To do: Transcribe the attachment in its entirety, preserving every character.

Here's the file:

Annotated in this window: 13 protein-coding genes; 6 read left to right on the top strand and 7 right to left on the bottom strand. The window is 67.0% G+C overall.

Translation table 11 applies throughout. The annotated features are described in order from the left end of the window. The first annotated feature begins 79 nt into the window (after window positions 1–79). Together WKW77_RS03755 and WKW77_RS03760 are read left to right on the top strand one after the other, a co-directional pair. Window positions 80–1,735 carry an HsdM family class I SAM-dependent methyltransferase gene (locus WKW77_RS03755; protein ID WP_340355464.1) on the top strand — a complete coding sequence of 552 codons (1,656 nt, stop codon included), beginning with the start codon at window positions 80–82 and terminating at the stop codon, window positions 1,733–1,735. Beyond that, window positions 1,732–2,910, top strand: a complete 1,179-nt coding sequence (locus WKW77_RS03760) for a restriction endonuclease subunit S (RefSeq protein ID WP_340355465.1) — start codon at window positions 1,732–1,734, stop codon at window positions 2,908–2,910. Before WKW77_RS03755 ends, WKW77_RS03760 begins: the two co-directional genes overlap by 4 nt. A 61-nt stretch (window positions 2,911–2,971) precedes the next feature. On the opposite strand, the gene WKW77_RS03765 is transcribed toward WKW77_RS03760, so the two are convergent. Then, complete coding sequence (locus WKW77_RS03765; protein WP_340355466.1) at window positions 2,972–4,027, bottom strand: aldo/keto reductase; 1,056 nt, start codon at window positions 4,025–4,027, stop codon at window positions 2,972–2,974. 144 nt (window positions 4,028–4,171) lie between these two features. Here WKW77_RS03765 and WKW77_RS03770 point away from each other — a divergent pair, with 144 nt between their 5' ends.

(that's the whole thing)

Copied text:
Annotated in this window: 13 protein-coding genes; 6 read left to right on the top strand and 7 right to left on the bottom strand. The window is 67.0% G+C overall.

Translation table 11 applies throughout. The annotated features are described in order from the left end of the window. The first annotated feature begins 79 nt into the window (after window positions 1–79). Together WKW77_RS03755 and WKW77_RS03760 are read left to right on the top strand one after the other, a co-directional pair. Window positions 80–1,735 carry an HsdM family class I SAM-dependent methyltransferase gene (locus WKW77_RS03755; protein ID WP_340355464.1) on the top strand — a complete coding sequence of 552 codons (1,656 nt, stop codon included), beginning with the start codon at window positions 80–82 and terminating at the stop codon, window positions 1,733–1,735. Beyond that, window positions 1,732–2,910, top strand: a complete 1,179-nt coding sequence (locus WKW77_RS03760) for a restriction endonuclease subunit S (RefSeq protein ID WP_340355465.1) — start codon at window positions 1,732–1,734, stop codon at window positions 2,908–2,910. Before WKW77_RS03755 ends, WKW77_RS03760 begins: the two co-directional genes overlap by 4 nt. A 61-nt stretch (window positions 2,911–2,971) precedes the next feature. On the opposite strand, the gene WKW77_RS03765 is transcribed toward WKW77_RS03760, so the two are convergent. Then, complete coding sequence (locus WKW77_RS03765; protein WP_340355466.1) at window positions 2,972–4,027, bottom strand: aldo/keto reductase; 1,056 nt, start codon at window positions 4,025–4,027, stop codon at window positions 2,972–2,974. 144 nt (window positions 4,028–4,171) lie between these two features. Here WKW77_RS03765 and WKW77_RS03770 point away from each other — a divergent pair, with 144 nt between their 5' ends.